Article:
Sylvia Plath is one of my favorite writers. I've turned to her works--particularly her poetry--countless times in my life. I can always find something to learn from her, some truth that resonates with me in whatever situation I'm facing.
One of my favorite of Plath's quotes serves as an inspiration to me whenever I feel that, despite my desire, I'm just not good enough to be a writer--and never will be:
"And by the way, everything in life is writable about if you have the outgoing guts to do it, and the imagination to improvise. The worst enemy to creativity is self-doubt." ~Sylvia Plath
Self-doubt. I'm sure all writers go through periods when they feel as though all their hard work is for nothing, that what they have to say is uninteresting, that their creativity is nonexistent. I feel this way more often than I'd like. I've been enthused about story ideas so many times in my life, only to become stifled when the doubts creep in:
"You can't write about that. What will people think?"
"Who cares if you're a mother? You don't know enough about motherhood. How are you going to make the story realistic? You're going to look like an idiot."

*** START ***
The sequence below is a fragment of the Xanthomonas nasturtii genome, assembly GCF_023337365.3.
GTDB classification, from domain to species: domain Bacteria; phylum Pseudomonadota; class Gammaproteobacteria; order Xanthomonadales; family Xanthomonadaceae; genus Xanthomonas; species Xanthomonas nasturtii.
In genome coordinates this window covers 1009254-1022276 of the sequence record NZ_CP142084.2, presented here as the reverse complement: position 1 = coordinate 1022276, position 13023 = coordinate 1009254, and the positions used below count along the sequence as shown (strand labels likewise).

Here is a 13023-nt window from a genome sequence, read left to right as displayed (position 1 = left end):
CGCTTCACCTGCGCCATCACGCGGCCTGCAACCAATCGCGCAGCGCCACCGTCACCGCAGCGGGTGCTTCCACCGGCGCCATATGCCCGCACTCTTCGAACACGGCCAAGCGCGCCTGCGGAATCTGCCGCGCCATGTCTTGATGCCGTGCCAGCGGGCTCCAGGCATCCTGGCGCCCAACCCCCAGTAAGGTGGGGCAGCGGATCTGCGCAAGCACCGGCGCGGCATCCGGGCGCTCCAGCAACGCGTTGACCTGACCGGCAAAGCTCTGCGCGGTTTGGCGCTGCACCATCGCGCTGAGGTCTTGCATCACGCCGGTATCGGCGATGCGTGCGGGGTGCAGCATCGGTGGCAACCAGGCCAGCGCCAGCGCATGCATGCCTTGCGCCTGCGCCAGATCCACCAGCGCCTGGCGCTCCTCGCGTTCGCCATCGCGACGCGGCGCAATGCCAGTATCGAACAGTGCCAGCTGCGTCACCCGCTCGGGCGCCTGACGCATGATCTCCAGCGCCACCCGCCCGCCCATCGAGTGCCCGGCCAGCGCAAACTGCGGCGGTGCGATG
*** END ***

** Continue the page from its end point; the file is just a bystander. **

"Worst. Idea. Ever."
This is my Inner Critic speaking, of course, the one who can always be depended on to tell me the worst about myself, about my writing, about my ability to do anything other than dream of being a writer. The way I see it, I have two choices when that Inner Critic comes out to play. I can take everything he says to heart and quit or I can kick butt and take names. In other words, I can fight through the self-doubt, finding inspiration from writers like Plath: everything is writable if the writer has the guts.
And I do.